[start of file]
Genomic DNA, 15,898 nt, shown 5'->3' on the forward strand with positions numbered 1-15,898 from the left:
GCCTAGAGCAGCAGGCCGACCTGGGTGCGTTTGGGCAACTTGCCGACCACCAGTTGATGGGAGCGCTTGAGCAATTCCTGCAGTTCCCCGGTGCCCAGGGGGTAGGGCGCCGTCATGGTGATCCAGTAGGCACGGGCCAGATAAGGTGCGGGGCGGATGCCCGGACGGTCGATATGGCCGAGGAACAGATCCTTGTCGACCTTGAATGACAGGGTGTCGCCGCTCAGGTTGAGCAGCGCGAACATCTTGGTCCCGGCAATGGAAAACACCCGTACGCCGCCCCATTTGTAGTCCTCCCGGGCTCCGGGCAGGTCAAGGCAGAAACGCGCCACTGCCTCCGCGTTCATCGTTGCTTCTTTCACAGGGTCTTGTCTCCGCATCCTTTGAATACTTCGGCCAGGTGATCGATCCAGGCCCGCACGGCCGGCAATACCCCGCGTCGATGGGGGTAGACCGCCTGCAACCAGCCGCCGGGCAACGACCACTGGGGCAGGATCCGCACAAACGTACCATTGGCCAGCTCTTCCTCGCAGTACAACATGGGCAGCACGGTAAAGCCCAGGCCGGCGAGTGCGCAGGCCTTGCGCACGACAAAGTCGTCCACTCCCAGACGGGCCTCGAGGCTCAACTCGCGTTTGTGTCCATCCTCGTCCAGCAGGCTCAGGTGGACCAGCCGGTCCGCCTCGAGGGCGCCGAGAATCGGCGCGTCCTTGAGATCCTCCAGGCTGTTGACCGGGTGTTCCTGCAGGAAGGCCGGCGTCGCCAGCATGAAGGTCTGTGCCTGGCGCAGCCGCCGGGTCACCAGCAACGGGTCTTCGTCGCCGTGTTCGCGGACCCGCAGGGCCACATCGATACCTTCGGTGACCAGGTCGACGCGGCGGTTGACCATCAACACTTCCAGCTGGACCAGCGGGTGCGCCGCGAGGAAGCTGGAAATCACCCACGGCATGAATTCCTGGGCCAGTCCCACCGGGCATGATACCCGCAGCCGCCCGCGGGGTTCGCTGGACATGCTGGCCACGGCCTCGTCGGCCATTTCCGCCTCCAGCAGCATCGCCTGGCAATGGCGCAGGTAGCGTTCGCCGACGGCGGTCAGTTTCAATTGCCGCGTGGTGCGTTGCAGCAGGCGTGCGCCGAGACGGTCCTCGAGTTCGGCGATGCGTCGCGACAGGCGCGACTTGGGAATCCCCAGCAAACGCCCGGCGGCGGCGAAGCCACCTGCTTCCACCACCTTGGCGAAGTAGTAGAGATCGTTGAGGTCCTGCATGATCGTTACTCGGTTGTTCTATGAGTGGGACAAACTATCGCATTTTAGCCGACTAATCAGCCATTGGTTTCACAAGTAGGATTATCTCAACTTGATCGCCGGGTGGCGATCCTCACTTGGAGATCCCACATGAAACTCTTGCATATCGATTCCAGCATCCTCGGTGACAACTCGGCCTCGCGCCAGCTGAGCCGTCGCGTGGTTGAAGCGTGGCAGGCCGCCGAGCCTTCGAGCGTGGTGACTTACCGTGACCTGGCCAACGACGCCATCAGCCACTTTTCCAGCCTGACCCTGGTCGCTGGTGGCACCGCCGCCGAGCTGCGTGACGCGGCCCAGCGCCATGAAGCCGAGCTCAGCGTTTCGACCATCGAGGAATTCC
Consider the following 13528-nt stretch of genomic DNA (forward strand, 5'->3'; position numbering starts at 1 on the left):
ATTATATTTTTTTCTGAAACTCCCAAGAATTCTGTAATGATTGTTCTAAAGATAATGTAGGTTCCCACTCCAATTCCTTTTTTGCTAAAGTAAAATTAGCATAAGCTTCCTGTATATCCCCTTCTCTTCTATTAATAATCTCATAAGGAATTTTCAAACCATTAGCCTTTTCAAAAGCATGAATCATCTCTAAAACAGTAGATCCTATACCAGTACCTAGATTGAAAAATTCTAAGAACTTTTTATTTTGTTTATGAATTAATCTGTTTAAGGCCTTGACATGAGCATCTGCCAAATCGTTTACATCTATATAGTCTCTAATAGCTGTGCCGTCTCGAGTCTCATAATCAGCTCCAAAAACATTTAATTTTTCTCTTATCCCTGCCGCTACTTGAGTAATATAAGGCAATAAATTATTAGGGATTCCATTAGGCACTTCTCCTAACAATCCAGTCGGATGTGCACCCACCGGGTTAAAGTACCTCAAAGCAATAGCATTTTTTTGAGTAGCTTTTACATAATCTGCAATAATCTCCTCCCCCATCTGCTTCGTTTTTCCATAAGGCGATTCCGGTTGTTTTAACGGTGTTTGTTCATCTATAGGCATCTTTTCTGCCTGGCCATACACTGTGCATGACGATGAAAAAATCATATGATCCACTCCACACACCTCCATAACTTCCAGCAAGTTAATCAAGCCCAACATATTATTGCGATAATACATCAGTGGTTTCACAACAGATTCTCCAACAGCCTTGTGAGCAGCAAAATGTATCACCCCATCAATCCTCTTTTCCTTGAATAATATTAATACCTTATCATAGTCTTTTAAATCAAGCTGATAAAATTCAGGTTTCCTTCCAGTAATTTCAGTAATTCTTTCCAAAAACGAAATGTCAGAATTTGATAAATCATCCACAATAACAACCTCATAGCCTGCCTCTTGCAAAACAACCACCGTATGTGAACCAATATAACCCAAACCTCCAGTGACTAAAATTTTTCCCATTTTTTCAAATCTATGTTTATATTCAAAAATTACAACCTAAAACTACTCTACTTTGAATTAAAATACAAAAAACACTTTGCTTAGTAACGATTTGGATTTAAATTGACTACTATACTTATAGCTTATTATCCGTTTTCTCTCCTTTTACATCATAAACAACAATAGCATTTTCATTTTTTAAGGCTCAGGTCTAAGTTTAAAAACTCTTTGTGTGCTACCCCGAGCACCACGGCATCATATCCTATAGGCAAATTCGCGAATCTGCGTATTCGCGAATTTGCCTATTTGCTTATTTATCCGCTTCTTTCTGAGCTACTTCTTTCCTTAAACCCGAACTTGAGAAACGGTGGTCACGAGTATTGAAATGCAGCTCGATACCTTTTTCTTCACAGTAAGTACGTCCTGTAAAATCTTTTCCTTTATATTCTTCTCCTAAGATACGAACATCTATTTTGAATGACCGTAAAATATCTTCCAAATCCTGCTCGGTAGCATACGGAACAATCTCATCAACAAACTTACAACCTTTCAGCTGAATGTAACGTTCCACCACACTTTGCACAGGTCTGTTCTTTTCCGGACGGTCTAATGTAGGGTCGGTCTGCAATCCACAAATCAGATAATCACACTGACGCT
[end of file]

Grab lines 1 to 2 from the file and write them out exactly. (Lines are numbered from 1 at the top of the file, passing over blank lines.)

Genomic DNA, 15,898 nt, shown 5'->3' on the forward strand with positions numbered 1-15,898 from the left:
GCCTAGAGCAGCAGGCCGACCTGGGTGCGTTTGGGCAACTTGCCGACCACCAGTTGATGGGAGCGCTTGAGCAATTCCTGCAGTTCCCCGGTGCCCAGGGGGTAGGGCGCCGTCATGGTGATCCAGTAGGCACGGGCCAGATAAGGTGCGGGGCGGATGCCCGGACGGTCGATATGGCCGAGGAACAGATCCTTGTCGACCTTGAATGACAGGGTGTCGCCGCTCAGGTTGAGCAGCGCGAACATCTTGGTCCCGGCAATGGAAAACACCCGTACGCCGCCCCATTTGTAGTCCTCCCGGGCTCCGGGCAGGTCAAGGCAGAAACGCGCCACTGCCTCCGCGTTCATCGTTGCTTCTTTCACAGGGTCTTGTCTCCGCATCCTTTGAATACTTCGGCCAGGTGATCGATCCAGGCCCGCACGGCCGGCAATACCCCGCGTCGATGGGGGTAGACCGCCTGCAACCAGCCGCCGGGCAACGACCACTGGGGCAGGATCCGCACAAACGTACCATTGGCCAGCTCTTCCTCGCAGTACAACATGGGCAGCACGGTAAAGCCCAGGCCGGCGAGTGCGCAGGCCTTGCGCACGACAAAGTCGTCCACTCCCAGACGGGCCTCGAGGCTCAACTCGCGTTTGTGTCCATCCTCGTCCAGCAGGCTCAGGTGGACCAGCCGGTCCGCCTCGAGGGCGCCGAGAATCGGCGCGTCCTTGAGATCCTCCAGGCTGTTGACCGGGTGTTCCTGCAGGAAGGCCGGCGTCGCCAGCATGAAGGTCTGTGCCTGGCGCAGCCGCCGGGTCACCAGCAACGGGTCTTCGTCGCCGTGTTCGCGGACCCGCAGGGCCACATCGATACCTTCGGTGACCAGGTCGACGCGGCGGTTGACCATCAACACTTCCAGCTGGACCAGCGGGTGCGCCGCGAGGAAGCTGGAAATCACCCACGGCATGAATTCCTGGGCCAGTCCCACCGGGCATGATACCCGCAGCCGCCCGCGGGGTTCGCTGGACATGCTGGCCACGGCCTCGTCGGCCATTTCCGCCTCCAGCAGCATCGCCTGGCAATGGCGCAGGTAGCGTTCGCCGACGGCGGTCAGTTTCAATTGCCGCGTGGTGCGTTGCAGCAGGCGTGCGCCGAGACGGTCCTCGAGTTCGGCGATGCGTCGCGACAGGCGCGACTTGGGAATCCCCAGCAAACGCCCGGCGGCGGCGAAGCCACCTGCTTCCACCACCTTGGCGAAGTAGTAGAGATCGTTGAGGTCCTGCATGATCGTTACTCGGTTGTTCTATGAGTGGGACAAACTATCGCATTTTAGCCGACTAATCAGCCATTGGTTTCACAAGTAGGATTATCTCAACTTGATCGCCGGGTGGCGATCCTCACTTGGAGATCCCACATGAAACTCTTGCATATCGATTCCAGCATCCTCGGTGACAACTCGGCCTCGCGCCAGCTGAGCCGTCGCGTGGTTGAAGCGTGGCAGGCCGCCGAGCCTTCGAGCGTGGTGACTTACCGTGACCTGGCCAACGACGCCATCAGCCACTTTTCCAGCCTGACCCTGGTCGCTGGTGGCACCGCCGCCGAGCTGCGTGACGCGGCCCAGCGCCATGAAGCCGAGCTCAGCGTTTCGACCATCGAGGAATTCC